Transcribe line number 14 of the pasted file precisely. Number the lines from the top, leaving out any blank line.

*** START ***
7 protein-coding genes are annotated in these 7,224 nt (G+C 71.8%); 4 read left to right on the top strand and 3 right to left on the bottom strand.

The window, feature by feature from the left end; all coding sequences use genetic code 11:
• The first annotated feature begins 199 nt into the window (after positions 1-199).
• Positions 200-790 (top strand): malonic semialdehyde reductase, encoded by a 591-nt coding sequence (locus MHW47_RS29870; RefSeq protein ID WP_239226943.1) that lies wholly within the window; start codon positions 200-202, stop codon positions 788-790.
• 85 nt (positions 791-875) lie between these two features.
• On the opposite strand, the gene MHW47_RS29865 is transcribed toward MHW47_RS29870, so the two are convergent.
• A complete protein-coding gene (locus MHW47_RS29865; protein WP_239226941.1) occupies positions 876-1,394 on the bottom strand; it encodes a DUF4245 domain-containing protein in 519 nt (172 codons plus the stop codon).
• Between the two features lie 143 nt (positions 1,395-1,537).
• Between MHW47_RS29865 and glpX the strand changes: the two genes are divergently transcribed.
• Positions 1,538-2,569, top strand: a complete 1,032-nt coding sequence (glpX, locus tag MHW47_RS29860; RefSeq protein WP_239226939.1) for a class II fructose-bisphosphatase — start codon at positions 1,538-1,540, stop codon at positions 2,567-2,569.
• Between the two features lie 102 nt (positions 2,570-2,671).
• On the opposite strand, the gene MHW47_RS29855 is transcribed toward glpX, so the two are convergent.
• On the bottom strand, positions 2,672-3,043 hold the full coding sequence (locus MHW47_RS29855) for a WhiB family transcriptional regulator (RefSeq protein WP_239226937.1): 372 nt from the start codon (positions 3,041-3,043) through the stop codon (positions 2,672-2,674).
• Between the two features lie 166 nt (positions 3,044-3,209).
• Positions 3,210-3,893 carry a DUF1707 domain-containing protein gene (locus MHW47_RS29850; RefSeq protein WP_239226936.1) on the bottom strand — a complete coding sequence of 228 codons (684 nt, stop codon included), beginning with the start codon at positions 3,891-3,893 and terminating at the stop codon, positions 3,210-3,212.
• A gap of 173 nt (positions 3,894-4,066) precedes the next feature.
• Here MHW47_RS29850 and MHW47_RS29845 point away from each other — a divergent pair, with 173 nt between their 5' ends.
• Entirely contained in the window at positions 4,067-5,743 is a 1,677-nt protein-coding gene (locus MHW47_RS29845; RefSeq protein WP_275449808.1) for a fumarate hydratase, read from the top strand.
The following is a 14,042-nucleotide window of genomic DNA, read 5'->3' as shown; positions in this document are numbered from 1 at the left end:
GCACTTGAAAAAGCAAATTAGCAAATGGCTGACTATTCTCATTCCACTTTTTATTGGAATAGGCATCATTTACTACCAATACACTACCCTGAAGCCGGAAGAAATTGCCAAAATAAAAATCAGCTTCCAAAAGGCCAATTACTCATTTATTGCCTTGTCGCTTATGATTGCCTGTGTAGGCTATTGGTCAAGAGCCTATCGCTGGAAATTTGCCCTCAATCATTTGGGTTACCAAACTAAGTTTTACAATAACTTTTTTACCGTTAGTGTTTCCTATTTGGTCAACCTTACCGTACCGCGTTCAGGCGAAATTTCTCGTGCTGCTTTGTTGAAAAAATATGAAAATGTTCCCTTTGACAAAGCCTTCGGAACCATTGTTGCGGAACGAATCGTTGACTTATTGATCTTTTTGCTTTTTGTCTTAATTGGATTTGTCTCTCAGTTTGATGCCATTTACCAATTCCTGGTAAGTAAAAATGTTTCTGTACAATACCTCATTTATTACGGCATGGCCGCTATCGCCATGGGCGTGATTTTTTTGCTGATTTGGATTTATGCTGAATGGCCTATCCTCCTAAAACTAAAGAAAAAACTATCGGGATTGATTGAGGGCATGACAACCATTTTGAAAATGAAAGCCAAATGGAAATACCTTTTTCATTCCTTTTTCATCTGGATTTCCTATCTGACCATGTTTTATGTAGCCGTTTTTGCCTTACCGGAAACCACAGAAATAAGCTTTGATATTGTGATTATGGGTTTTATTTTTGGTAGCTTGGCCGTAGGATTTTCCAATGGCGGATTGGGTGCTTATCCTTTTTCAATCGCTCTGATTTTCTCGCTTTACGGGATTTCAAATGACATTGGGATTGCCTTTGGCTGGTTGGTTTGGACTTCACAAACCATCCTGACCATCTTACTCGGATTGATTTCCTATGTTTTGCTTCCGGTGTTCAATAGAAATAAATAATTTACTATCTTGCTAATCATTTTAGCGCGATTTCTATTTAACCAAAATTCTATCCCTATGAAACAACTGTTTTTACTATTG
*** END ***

• Between the two features lie 166 nt (positions 3,044-3,209).